Back 

Bill Spotlight: New Mexico Hispanic Education Act

New Mexico Hispanic Education Act

Apples and Pencil on a Laptop

On July 1, 2010, the Hispanic Education Act went into effect in New Mexico. The legislation, which aims to close the achievement gap for Hispanic students, has been called the first of its kind by New Mexico state officials. Originally two separate bills, HB 150 and SB 132 were reconciled and Governor Bill Richardson signed the final version into law on March 10, 2010. In New Mexico, nearly 56 percent of students are Hispanic. In the state, the high school graduation rate for white students is 71 percent, while the graduation rate for Hispanic students is 56 percent. The Hispanic Education Act is focused on improving the educational success and postsecondary attainment for the state's Hispanic students.


Key Provisions

Primarily, the Hispanic Education Act pursues the following initiatives:

  • Establishes a "Hispanic Education Liaison" to focus on Hispanic education issues and policies. The liaison will contribute to the development of a "five-year strategic plan," meant to close the achievement gap for Hispanic students. The liaison will also serve as a resource for communities, encouraging the creation of "equitable and culturally relevant" learning environments and instructional materials, while also working to foster ethnic diversity on school district committees.

  • Creates the "Hispanic Education Advisory Council" to formally address the improvement of public schools and enhance community involvement and support for Hispanic education.

  • Requires an annual statewide Hispanic education status report. The report will examine the current educational opportunities for Hispanic students from preschool through college. The status report will include various measures of Hispanic student achievement, including: attendance rates, high school graduation rates, bilingual and multicultural programs, and college enrollment and completion rates.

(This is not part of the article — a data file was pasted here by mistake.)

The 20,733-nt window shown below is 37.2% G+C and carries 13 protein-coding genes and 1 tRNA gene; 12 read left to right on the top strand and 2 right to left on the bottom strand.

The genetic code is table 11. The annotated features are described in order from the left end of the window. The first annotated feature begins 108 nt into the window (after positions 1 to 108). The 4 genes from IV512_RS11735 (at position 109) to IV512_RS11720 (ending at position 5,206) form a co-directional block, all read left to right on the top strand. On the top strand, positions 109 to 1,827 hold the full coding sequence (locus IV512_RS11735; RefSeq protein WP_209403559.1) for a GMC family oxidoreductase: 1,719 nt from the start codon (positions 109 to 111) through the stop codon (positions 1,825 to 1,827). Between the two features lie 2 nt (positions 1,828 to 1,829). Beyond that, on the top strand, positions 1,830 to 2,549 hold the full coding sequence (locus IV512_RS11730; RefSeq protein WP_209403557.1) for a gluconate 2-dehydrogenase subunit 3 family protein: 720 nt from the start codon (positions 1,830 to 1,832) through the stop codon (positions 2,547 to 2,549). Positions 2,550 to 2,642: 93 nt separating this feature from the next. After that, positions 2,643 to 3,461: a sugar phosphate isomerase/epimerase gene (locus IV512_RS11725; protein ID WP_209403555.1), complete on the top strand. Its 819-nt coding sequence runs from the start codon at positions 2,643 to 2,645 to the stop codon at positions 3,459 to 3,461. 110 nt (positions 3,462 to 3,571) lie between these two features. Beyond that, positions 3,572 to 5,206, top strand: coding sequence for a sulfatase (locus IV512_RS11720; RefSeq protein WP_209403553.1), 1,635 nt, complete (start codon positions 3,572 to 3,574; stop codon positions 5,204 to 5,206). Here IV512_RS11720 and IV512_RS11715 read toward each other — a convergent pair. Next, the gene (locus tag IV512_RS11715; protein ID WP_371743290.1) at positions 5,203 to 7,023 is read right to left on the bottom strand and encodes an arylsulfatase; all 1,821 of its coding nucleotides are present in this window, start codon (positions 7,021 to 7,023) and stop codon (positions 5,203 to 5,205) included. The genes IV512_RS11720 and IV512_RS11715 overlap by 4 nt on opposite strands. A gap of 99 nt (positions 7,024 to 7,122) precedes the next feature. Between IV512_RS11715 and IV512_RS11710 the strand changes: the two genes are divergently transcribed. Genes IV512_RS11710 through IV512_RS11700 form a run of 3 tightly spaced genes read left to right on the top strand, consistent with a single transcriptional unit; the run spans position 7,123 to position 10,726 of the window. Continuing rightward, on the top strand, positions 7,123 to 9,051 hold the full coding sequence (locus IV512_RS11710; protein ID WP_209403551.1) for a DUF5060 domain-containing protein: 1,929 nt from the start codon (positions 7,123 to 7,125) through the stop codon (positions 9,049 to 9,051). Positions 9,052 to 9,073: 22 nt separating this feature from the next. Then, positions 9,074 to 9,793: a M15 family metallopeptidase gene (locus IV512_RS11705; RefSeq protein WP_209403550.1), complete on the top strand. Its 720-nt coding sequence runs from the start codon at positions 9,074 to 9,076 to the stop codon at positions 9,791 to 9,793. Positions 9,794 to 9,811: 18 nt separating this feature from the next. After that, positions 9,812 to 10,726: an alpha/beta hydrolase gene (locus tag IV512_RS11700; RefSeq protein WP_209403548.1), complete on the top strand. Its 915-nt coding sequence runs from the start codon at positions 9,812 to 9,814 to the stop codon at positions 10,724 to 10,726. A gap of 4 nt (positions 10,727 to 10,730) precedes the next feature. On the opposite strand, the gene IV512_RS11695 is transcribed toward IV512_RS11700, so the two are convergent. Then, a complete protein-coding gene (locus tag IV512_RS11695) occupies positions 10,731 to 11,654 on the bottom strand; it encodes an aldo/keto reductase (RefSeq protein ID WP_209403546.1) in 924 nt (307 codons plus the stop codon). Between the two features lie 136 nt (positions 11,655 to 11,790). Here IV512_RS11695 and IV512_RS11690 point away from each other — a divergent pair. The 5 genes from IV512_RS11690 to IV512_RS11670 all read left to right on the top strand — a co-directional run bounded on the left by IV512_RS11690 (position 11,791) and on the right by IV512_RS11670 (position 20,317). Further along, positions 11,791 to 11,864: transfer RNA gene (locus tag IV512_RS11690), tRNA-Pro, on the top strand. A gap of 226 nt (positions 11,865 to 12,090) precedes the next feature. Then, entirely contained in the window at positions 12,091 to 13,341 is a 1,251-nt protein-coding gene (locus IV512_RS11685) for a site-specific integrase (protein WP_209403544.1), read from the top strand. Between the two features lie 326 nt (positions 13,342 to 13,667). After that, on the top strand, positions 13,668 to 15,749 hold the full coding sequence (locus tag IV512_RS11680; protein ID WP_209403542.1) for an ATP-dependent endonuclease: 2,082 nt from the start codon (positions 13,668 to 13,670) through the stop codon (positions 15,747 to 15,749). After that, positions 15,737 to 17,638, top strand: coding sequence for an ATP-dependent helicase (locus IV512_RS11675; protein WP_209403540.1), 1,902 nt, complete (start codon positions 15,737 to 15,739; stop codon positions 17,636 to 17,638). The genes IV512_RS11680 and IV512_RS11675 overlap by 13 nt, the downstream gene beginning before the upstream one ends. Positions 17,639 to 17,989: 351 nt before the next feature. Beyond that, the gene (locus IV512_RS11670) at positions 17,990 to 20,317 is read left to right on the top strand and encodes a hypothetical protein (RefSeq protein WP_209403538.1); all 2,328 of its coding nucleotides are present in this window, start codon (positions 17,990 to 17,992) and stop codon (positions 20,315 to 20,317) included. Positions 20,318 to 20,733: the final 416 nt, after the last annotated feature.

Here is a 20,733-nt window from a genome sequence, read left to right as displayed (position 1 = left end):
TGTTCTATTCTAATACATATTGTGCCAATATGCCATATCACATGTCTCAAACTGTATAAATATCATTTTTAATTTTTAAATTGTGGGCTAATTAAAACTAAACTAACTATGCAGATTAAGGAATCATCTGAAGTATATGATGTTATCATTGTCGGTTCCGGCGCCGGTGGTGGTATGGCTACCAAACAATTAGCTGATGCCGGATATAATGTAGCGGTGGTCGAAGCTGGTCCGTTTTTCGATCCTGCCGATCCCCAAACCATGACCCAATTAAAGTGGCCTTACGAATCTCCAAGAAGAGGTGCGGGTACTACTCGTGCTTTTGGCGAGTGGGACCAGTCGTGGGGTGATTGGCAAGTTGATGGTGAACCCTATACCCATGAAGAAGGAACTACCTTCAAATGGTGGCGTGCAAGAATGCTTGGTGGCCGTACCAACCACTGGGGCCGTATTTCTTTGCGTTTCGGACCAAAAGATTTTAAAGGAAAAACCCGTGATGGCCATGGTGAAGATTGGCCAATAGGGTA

Fiscal Note

No state appropriations were made for these initiatives. The Public Education Department will create the Hispanic Education Office and support the Hispanic Education Advisory Council with existing department employees and resources. The status report will have no fiscal implication for the Higher Education Department. According to the Department of Finance and Administration, the Hispanic Education Act is part of a larger initiative "Graduate New Mexico," which is funded with federal stimulus money.

Share this: 
New Members Welcome
We are the nation's most respected bipartisan organization providing states support, ideas, connections and a strong voice on Capitol Hill.

NCSL Member Toolbox

Denver

7700 East First Place
Denver, CO 80230
Tel: 303-364-7700 | Fax: 303-364-7800

Washington

444 North Capitol Street, N.W., Suite 515
Washington, D.C. 20001
Tel: 202-624-5400 | Fax: 202-737-1069

Copyright 2014 by National Conference of State Legislatures